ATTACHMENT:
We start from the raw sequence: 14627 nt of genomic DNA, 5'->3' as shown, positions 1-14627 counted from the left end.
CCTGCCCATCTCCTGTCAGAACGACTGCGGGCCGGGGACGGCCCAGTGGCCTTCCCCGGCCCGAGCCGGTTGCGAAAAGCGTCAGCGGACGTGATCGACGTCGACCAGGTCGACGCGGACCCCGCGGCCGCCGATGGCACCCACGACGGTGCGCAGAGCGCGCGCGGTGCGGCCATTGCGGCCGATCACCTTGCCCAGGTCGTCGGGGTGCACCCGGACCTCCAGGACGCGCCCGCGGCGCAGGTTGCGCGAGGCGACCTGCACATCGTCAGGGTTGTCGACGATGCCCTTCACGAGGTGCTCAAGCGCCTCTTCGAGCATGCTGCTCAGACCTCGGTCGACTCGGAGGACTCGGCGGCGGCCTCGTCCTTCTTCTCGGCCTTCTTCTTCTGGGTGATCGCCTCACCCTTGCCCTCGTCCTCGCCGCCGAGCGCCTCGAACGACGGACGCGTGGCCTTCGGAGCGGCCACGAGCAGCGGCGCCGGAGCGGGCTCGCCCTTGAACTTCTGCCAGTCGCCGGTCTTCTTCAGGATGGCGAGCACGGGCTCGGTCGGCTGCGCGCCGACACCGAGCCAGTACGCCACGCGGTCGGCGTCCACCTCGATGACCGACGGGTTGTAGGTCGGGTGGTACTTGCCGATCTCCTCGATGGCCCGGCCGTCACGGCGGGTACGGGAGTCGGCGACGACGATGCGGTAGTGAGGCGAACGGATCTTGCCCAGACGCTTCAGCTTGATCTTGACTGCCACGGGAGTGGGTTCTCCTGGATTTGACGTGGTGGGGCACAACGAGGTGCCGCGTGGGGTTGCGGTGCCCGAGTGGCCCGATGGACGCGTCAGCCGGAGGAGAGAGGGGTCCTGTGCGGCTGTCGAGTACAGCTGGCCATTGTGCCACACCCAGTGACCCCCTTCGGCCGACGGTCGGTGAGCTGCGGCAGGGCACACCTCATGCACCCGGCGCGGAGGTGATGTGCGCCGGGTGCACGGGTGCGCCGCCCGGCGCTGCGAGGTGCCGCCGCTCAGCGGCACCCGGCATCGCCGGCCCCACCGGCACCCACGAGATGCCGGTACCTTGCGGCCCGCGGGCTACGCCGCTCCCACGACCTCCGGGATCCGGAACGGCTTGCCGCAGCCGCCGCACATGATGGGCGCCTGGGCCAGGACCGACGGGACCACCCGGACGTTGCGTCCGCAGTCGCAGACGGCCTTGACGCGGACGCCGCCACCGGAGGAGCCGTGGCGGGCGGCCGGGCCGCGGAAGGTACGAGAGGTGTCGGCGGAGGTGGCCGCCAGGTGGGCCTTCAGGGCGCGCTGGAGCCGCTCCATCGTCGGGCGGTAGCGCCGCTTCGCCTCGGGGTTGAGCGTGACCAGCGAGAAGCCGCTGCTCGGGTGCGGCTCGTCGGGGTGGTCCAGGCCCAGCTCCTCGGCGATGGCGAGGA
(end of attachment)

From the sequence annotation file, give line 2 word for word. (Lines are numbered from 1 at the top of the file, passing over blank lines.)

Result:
CCTGCCCATCTCCTGTCAGAACGACTGCGGGCCGGGGACGGCCCAGTGGCCTTCCCCGGCCCGAGCCGGTTGCGAAAAGCGTCAGCGGACGTGATCGACGTCGACCAGGTCGACGCGGACCCCGCGGCCGCCGATGGCACCCACGACGGTGCGCAGAGCGCGCGCGGTGCGGCCATTGCGGCCGATCACCTTGCCCAGGTCGTCGGGGTGCACCCGGACCTCCAGGACGCGCCCGCGGCGCAGGTTGCGCGAGGCGACCTGCACATCGTCAGGGTTGTCGACGATGCCCTTCACGAGGTGCTCAAGCGCCTCTTCGAGCATGCTGCTCAGACCTCGGTCGACTCGGAGGACTCGGCGGCGGCCTCGTCCTTCTTCTCGGCCTTCTTCTTCTGGGTGATCGCCTCACCCTTGCCCTCGTCCTCGCCGCCGAGCGCCTCGAACGACGGACGCGTGGCCTTCGGAGCGGCCACGAGCAGCGGCGCCGGAGCGGGCTCGCCCTTGAACTTCTGCCAGTCGCCGGTCTTCTTCAGGATGGCGAGCACGGGCTCGGTCGGCTGCGCGCCGACACCGAGCCAGTACGCCACGCGGTCGGCGTCCACCTCGATGACCGACGGGTTGTAGGTCGGGTGGTACTTGCCGATCTCCTCGATGGCCCGGCCGTCACGGCGGGTACGGGAGTCGGCGACGACGATGCGGTAGTGAGGCGAACGGATCTTGCCCAGACGCTTCAGCTTGATCTTGACTGCCACGGGAGTGGGTTCTCCTGGATTTGACGTGGTGGGGCACAACGAGGTGCCGCGTGGGGTTGCGGTGCCCGAGTGGCCCGATGGACGCGTCAGCCGGAGGAGAGAGGGGTCCTGTGCGGCTGTCGAGTACAGCTGGCCATTGTGCCACACCCAGTGACCCCCTTCGGCCGACGGTCGGTGAGCTGCGGCAGGGCACACCTCATGCACCCGGCGCGGAGGTGATGTGCGCCGGGTGCACGGGTGCGCCGCCCGGCGCTGCGAGGTGCCGCCGCTCAGCGGCACCCGGCATCGCCGGCCCCACCGGCACCCACGAGATGCCGGTACCTTGCGGCCCGCGGGCTACGCCGCTCCCACGACCTCCGGGATCCGGAACGGCTTGCCGCAGCCGCCGCACATGATGGGCGCCTGGGCCAGGACCGACGGGACCACCCGGACGTTGCGTCCGCAGTCGCAGACGGCCTTGACGCGGACGCCGCCACCGGAGGAGCCGTGGCGGGCGGCCGGGCCGCGGAAGGTACGAGAGGTGTCGGCGGAGGTGGCCGCCAGGTGGGCCTTCAGGGCGCGCTGGAGCCGCTCCATCGTCGGGCGGTAGCGCCGCTTCGCCTCGGGGTTGAGCGTGACCAGCGAGAAGCCGCTGCTCGGGTGCGGCTCGTCGGGGTGGTCCAGGCCCAGCTCCTCGGCGATGGCGAGGA